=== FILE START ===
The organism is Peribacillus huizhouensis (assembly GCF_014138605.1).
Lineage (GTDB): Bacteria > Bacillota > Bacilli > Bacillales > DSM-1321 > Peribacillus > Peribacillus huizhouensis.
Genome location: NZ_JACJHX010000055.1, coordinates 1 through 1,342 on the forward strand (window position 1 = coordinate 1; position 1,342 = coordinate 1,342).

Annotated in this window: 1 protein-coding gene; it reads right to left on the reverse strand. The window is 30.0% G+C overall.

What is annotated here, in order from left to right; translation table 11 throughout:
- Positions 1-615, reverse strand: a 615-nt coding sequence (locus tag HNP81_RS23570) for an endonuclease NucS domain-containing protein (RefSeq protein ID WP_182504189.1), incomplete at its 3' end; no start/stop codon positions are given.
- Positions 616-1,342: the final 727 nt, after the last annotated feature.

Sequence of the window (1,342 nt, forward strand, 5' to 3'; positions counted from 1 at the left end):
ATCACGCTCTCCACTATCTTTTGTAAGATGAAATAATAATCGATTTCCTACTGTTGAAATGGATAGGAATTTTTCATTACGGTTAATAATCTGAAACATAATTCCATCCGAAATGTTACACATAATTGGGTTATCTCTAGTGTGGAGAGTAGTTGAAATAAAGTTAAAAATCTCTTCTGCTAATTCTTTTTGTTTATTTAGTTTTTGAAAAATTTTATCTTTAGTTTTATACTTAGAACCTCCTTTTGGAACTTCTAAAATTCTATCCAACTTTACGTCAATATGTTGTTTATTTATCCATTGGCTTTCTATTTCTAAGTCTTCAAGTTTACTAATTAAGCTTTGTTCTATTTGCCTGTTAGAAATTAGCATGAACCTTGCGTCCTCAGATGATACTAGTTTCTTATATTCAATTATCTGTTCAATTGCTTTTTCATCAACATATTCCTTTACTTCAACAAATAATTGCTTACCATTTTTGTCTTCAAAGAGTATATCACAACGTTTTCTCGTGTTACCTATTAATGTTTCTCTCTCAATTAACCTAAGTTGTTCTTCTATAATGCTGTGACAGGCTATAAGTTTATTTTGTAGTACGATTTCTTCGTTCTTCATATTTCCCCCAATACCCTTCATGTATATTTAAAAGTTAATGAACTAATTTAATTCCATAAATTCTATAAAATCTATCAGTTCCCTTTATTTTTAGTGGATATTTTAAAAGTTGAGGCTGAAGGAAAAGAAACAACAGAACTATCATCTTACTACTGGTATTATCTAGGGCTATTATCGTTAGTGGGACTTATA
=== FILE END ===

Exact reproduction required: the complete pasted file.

The organism is Peribacillus huizhouensis (assembly GCF_014138605.1).
Lineage (GTDB): Bacteria > Bacillota > Bacilli > Bacillales > DSM-1321 > Peribacillus > Peribacillus huizhouensis.
Genome location: NZ_JACJHX010000055.1, coordinates 1 through 1,342 on the forward strand (window position 1 = coordinate 1; position 1,342 = coordinate 1,342).

Annotated in this window: 1 protein-coding gene; it reads right to left on the reverse strand. The window is 30.0% G+C overall.

What is annotated here, in order from left to right; translation table 11 throughout:
- Positions 1-615, reverse strand: a 615-nt coding sequence (locus tag HNP81_RS23570) for an endonuclease NucS domain-containing protein (RefSeq protein ID WP_182504189.1), incomplete at its 3' end; no start/stop codon positions are given.
- Positions 616-1,342: the final 727 nt, after the last annotated feature.

Sequence of the window (1,342 nt, forward strand, 5' to 3'; positions counted from 1 at the left end):
ATCACGCTCTCCACTATCTTTTGTAAGATGAAATAATAATCGATTTCCTACTGTTGAAATGGATAGGAATTTTTCATTACGGTTAATAATCTGAAACATAATTCCATCCGAAATGTTACACATAATTGGGTTATCTCTAGTGTGGAGAGTAGTTGAAATAAAGTTAAAAATCTCTTCTGCTAATTCTTTTTGTTTATTTAGTTTTTGAAAAATTTTATCTTTAGTTTTATACTTAGAACCTCCTTTTGGAACTTCTAAAATTCTATCCAACTTTACGTCAATATGTTGTTTATTTATCCATTGGCTTTCTATTTCTAAGTCTTCAAGTTTACTAATTAAGCTTTGTTCTATTTGCCTGTTAGAAATTAGCATGAACCTTGCGTCCTCAGATGATACTAGTTTCTTATATTCAATTATCTGTTCAATTGCTTTTTCATCAACATATTCCTTTACTTCAACAAATAATTGCTTACCATTTTTGTCTTCAAAGAGTATATCACAACGTTTTCTCGTGTTACCTATTAATGTTTCTCTCTCAATTAACCTAAGTTGTTCTTCTATAATGCTGTGACAGGCTATAAGTTTATTTTGTAGTACGATTTCTTCGTTCTTCATATTTCCCCCAATACCCTTCATGTATATTTAAAAGTTAATGAACTAATTTAATTCCATAAATTCTATAAAATCTATCAGTTCCCTTTATTTTTAGTGGATATTTTAAAAGTTGAGGCTGAAGGAAAAGAAACAACAGAACTATCATCTTACTACTGGTATTATCTAGGGCTATTATCGTTAGTGGGACTTATA